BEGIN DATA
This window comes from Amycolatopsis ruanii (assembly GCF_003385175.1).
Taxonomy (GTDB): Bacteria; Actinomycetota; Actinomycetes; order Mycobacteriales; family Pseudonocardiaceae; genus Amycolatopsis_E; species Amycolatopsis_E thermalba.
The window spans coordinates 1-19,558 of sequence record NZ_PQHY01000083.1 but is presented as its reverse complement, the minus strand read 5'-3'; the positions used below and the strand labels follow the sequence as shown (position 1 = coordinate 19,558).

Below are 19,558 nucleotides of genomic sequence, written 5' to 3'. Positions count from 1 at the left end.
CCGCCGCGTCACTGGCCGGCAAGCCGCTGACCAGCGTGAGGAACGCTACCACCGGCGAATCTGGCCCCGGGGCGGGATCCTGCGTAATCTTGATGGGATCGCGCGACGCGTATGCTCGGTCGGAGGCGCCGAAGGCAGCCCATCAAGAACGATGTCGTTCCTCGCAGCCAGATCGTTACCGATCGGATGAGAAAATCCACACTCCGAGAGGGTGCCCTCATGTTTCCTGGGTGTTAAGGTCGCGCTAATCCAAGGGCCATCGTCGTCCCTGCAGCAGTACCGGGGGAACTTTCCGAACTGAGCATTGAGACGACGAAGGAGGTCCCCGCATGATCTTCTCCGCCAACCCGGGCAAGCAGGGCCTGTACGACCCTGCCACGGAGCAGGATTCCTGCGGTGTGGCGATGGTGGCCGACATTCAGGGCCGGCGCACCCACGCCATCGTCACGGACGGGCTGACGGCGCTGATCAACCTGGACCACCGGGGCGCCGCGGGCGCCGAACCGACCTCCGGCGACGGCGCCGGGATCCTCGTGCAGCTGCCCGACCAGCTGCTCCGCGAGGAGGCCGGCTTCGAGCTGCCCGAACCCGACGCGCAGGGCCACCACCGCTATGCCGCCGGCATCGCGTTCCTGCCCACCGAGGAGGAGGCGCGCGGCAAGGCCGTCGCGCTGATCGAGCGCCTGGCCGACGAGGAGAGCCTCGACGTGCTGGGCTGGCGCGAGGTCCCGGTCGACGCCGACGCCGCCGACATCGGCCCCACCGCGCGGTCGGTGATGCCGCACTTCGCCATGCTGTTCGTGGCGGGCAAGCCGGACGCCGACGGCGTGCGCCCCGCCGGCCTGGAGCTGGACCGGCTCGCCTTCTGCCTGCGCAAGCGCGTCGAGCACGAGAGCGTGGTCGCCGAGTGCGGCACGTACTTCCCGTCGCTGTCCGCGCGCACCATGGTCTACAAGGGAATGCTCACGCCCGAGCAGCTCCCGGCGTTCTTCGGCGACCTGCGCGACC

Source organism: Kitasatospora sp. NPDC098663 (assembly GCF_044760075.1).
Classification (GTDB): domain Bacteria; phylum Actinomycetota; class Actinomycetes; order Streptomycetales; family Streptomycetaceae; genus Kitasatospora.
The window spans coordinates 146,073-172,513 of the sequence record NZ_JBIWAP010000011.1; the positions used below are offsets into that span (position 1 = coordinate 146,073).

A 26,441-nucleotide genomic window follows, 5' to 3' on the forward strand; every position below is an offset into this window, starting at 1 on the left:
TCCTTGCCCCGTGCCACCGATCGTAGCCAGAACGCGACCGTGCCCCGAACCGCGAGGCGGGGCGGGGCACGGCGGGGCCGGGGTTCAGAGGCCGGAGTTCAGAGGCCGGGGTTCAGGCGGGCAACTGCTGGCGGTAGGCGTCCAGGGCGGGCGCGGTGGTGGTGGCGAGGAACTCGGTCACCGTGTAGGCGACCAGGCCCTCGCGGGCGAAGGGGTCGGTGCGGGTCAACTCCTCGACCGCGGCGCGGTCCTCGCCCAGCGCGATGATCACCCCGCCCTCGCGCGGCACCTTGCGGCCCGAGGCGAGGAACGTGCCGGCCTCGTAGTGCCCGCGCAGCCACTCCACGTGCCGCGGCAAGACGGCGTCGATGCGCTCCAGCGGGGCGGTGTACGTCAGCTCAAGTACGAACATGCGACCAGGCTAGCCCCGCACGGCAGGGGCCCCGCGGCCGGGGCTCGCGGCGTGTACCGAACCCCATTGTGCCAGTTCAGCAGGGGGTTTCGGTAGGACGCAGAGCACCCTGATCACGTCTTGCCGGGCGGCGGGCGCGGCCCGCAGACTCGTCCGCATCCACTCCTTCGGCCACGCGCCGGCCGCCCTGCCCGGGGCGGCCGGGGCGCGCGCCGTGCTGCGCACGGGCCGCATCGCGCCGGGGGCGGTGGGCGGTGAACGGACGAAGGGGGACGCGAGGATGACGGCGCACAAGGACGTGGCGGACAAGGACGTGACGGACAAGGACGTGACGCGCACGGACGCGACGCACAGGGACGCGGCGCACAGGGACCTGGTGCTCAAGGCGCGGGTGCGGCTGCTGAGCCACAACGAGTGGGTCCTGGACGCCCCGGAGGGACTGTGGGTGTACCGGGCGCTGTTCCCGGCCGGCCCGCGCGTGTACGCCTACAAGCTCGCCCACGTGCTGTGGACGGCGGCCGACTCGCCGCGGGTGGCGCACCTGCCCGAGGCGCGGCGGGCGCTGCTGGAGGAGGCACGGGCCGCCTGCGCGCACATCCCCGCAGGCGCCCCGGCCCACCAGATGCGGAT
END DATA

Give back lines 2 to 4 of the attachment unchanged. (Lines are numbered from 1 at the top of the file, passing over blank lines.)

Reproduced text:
Taxonomy (GTDB): Bacteria; Actinomycetota; Actinomycetes; order Mycobacteriales; family Pseudonocardiaceae; genus Amycolatopsis_E; species Amycolatopsis_E thermalba.
The window spans coordinates 1-19,558 of sequence record NZ_PQHY01000083.1 but is presented as its reverse complement, the minus strand read 5'-3'; the positions used below and the strand labels follow the sequence as shown (position 1 = coordinate 19,558).

Below are 19,558 nucleotides of genomic sequence, written 5' to 3'. Positions count from 1 at the left end.